Limits on screen time are a hot topic in parent communities. There are many different ideas about how much screen time children should have and how that time should be used. After all, children can learn a lot from their various screens, from the television to the computer or laptop, to a mobile device like a tablet or phone. All of these formats offer educational games and programs, for instance, and there’s a good argument to be made that children will need to use these devices for studying, research, and work throughout their lives, so familiarizing themselves is a good thing. However, there are equally good reasons why children should be using all of this tech in moderation. Here are a few important reasons why screen time should come with limits and boundaries.
Improve Sleeping Habits
Screens — especially screens kept in your child’s room — can interfere with their ability to get a good night’s sleep. There are a couple of reasons for this. For one thing, if something like a tablet or laptop is powered on — even if your child isn’t using it, the light from the device can disturb your child’s sleep. Blue light is particularly disruptive.
What’s more, the temptation to use the devices while the lights are out and everyone else is asleep may be too great for your child to resist. Even if your child can’t stay awake all night, they can definitely lose sleep while viewing distracting games or websites. Children who don’t get enough sleep are at greater risk for behavior problems, academic problems, and health problems. Limiting their screen time by removing screens from the bedroom can protect them from these effects.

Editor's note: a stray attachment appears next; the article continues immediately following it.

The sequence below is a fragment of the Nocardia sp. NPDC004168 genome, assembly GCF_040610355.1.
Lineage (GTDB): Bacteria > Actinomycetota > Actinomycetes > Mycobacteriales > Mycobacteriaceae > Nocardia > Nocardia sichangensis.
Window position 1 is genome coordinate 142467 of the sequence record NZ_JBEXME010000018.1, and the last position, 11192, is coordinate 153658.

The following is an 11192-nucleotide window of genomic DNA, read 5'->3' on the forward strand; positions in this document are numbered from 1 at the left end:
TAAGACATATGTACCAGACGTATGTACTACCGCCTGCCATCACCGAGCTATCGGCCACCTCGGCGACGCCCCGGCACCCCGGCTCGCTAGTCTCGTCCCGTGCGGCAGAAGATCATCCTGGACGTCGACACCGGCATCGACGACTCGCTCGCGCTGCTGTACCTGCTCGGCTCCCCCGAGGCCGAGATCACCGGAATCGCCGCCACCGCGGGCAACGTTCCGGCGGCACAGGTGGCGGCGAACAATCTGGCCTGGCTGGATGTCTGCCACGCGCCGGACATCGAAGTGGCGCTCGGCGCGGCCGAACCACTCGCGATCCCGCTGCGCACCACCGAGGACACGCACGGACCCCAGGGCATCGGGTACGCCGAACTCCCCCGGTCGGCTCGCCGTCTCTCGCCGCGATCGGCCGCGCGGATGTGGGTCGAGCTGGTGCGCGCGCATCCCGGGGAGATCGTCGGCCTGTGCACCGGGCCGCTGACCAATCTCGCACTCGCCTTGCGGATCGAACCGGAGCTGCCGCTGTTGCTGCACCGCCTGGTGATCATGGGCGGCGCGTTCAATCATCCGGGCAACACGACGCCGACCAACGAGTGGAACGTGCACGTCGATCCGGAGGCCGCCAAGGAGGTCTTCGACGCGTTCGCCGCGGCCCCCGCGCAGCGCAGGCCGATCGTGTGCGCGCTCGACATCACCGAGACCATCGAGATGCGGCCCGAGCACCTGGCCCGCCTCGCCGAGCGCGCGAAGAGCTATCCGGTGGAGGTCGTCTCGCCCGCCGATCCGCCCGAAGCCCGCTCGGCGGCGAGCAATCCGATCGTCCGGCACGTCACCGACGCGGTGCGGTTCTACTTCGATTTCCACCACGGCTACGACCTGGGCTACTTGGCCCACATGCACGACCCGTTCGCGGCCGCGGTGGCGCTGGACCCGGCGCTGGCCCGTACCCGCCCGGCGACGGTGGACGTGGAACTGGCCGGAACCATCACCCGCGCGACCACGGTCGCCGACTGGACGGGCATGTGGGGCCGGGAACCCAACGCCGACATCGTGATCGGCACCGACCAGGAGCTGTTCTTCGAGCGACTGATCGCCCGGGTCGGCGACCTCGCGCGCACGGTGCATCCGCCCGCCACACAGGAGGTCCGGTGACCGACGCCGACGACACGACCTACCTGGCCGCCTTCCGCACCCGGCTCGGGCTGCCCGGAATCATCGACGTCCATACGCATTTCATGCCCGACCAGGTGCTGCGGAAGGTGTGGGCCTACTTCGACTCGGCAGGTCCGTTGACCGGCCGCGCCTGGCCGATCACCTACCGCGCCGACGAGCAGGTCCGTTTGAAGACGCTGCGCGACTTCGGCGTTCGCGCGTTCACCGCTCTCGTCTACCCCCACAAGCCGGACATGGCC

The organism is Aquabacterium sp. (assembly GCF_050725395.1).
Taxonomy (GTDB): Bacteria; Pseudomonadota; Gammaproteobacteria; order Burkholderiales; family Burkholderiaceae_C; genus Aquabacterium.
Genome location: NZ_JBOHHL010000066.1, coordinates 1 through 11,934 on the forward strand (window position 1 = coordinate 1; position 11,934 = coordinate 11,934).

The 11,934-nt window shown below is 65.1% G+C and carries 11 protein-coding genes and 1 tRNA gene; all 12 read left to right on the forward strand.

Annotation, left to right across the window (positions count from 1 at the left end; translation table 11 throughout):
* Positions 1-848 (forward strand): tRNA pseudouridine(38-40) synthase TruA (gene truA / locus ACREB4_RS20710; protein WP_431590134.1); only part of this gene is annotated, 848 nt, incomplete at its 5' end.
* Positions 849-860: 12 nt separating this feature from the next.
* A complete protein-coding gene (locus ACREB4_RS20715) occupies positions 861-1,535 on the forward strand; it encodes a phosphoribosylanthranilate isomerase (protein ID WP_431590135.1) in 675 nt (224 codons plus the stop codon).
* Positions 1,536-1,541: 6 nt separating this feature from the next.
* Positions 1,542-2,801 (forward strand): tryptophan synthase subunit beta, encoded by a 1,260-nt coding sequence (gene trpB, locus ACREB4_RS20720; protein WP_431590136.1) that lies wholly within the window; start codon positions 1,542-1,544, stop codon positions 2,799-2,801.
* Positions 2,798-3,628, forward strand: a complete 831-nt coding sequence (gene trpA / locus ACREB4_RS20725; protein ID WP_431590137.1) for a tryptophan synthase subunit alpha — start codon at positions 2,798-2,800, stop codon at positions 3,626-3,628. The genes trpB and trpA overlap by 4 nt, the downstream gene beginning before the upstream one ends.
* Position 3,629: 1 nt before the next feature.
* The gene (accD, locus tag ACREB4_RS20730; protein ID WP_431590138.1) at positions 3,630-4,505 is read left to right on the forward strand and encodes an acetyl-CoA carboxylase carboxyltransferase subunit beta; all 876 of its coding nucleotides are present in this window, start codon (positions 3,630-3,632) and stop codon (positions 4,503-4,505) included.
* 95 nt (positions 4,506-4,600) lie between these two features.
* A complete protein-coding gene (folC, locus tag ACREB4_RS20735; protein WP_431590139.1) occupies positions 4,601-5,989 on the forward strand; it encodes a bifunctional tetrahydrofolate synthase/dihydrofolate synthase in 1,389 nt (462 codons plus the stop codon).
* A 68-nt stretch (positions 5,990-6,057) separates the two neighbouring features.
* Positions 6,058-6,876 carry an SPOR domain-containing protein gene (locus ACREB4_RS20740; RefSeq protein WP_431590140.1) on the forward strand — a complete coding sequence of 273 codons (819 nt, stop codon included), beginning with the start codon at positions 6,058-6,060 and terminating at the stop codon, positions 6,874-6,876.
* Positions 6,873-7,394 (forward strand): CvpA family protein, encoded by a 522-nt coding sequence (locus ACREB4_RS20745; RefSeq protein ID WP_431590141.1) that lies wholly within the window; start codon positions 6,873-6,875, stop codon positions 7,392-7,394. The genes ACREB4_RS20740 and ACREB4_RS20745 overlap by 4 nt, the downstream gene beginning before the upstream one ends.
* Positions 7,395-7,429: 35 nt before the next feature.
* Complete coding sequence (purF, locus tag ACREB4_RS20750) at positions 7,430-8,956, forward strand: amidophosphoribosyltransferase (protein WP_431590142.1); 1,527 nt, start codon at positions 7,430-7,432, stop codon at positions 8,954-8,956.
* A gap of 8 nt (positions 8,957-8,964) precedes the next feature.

Improve Academic Performance
There will come a time when your child will need a computer or internet-connected device to complete their homework and school projects. By middle or high school, many teachers do expect your child to type papers and perform research on the internet. But until your child reaches the age where they’re required to use screens to finish school work, it can be smart to restrict them until homework is finished.
The internet encourages and enables multi-tasking — it’s just too easy to play a game in one window while working in another, or use a chat app at the same time you’re using a word processing program. However, this type of multitasking only divides your child’s attention and distracts them from learning. It can result in lower grades and affect their attention span. Keeping homework time internet-free for as long as you can should help train your child to focus on the task at hand, so they’re not as easily distracted later when they do have to use the internet.
Avoid Risky Behavior
The internet is full of wonderful things — information, educational content, harmless fun, and easy ways to contact friends and family. However, the internet is also full of dangers — there is inappropriate and harmful content as well as predatory strangers that know how to spot and exploit a child with unfettered internet access.
There are many ways to protect your children from at least some of the dangers of the internet, from parental blocks to monitoring software to open and honest communication about spotting and avoiding danger online. But the simple truth is that the more time your child spends online, the more likely they are to be exposed to harmful content or engage in risky behavior — this is especially true if they have a lot of unsupervised time online. Limiting screen time and imposing reasonable boundaries on your child’s ability to go online unsupervised can help prevent your child from encountering some of the more harmful elements of the internet.
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